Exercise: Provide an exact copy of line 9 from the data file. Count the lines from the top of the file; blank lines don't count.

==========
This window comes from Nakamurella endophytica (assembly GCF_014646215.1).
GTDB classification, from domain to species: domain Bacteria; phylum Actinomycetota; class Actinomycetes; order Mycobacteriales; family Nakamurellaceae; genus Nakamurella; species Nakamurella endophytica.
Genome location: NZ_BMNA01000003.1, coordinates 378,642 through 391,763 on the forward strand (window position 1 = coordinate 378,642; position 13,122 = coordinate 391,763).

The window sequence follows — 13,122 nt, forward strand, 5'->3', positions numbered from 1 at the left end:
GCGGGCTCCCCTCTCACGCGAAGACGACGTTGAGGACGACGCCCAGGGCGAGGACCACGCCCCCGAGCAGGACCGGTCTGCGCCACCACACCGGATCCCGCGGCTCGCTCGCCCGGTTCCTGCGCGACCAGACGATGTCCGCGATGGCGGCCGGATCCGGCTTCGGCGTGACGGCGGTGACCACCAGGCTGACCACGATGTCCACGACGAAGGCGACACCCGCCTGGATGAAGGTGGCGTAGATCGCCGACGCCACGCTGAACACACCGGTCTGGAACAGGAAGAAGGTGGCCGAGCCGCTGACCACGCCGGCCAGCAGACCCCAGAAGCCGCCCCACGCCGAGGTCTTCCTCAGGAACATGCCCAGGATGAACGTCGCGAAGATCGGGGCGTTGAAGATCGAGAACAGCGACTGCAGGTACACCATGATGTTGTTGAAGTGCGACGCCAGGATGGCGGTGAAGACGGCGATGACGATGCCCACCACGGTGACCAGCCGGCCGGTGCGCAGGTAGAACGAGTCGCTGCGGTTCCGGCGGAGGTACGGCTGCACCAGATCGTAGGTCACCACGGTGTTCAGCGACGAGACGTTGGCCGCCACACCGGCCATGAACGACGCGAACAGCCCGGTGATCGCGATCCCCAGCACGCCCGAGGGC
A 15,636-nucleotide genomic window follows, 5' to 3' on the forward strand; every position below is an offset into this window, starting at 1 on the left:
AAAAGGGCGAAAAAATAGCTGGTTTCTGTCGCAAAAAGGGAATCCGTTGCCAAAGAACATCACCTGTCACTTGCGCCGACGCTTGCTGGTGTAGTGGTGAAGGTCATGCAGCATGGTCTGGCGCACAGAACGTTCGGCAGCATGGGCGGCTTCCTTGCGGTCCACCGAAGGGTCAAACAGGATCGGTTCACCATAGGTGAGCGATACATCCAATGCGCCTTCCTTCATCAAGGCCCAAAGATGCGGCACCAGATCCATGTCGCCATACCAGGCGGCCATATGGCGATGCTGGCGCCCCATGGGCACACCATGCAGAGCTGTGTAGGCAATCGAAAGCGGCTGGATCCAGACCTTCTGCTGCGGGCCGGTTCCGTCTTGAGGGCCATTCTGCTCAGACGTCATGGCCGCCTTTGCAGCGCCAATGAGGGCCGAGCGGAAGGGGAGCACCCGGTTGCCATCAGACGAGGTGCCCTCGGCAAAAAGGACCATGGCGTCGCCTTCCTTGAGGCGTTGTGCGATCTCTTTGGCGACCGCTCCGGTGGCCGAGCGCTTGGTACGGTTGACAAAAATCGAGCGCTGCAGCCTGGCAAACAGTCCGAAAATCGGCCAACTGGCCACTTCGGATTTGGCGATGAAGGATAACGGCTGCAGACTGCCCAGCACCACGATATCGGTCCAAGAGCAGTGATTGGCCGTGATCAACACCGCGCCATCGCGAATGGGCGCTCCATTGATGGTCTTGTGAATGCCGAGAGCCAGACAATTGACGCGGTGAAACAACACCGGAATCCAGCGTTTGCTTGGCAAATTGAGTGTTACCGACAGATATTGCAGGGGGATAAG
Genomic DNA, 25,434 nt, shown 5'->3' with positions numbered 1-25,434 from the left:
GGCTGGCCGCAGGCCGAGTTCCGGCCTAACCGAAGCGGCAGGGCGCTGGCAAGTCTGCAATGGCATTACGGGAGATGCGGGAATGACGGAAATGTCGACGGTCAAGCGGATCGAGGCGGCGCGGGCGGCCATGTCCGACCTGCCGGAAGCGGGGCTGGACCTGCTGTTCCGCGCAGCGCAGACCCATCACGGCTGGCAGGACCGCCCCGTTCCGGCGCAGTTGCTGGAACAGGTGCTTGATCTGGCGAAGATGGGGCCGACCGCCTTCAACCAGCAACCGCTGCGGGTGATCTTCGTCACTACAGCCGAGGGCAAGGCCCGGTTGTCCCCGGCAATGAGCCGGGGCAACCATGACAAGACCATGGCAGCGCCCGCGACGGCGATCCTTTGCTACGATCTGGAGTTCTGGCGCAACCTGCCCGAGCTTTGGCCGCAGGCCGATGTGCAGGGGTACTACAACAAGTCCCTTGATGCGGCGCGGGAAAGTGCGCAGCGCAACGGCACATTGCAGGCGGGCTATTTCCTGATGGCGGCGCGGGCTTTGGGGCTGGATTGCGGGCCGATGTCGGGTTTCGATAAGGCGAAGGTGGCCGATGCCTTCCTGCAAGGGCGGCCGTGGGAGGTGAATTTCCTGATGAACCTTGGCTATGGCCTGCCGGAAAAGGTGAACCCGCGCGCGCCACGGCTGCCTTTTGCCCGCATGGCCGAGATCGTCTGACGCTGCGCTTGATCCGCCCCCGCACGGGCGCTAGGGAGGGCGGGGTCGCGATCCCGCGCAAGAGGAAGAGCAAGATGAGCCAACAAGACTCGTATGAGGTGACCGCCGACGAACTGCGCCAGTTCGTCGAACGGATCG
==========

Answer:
GGCTGGCCGCAGGCCGAGTTCCGGCCTAACCGAAGCGGCAGGGCGCTGGCAAGTCTGCAATGGCATTACGGGAGATGCGGGAATGACGGAAATGTCGACGGTCAAGCGGATCGAGGCGGCGCGGGCGGCCATGTCCGACCTGCCGGAAGCGGGGCTGGACCTGCTGTTCCGCGCAGCGCAGACCCATCACGGCTGGCAGGACCGCCCCGTTCCGGCGCAGTTGCTGGAACAGGTGCTTGATCTGGCGAAGATGGGGCCGACCGCCTTCAACCAGCAACCGCTGCGGGTGATCTTCGTCACTACAGCCGAGGGCAAGGCCCGGTTGTCCCCGGCAATGAGCCGGGGCAACCATGACAAGACCATGGCAGCGCCCGCGACGGCGATCCTTTGCTACGATCTGGAGTTCTGGCGCAACCTGCCCGAGCTTTGGCCGCAGGCCGATGTGCAGGGGTACTACAACAAGTCCCTTGATGCGGCGCGGGAAAGTGCGCAGCGCAACGGCACATTGCAGGCGGGCTATTTCCTGATGGCGGCGCGGGCTTTGGGGCTGGATTGCGGGCCGATGTCGGGTTTCGATAAGGCGAAGGTGGCCGATGCCTTCCTGCAAGGGCGGCCGTGGGAGGTGAATTTCCTGATGAACCTTGGCTATGGCCTGCCGGAAAAGGTGAACCCGCGCGCGCCACGGCTGCCTTTTGCCCGCATGGCCGAGATCGTCTGACGCTGCGCTTGATCCGCCCCCGCACGGGCGCTAGGGAGGGCGGGGTCGCGATCCCGCGCAAGAGGAAGAGCAAGATGAGCCAACAAGACTCGTATGAGGTGACCGCCGACGAACTGCGCCAGTTCGTCGAACGGATCG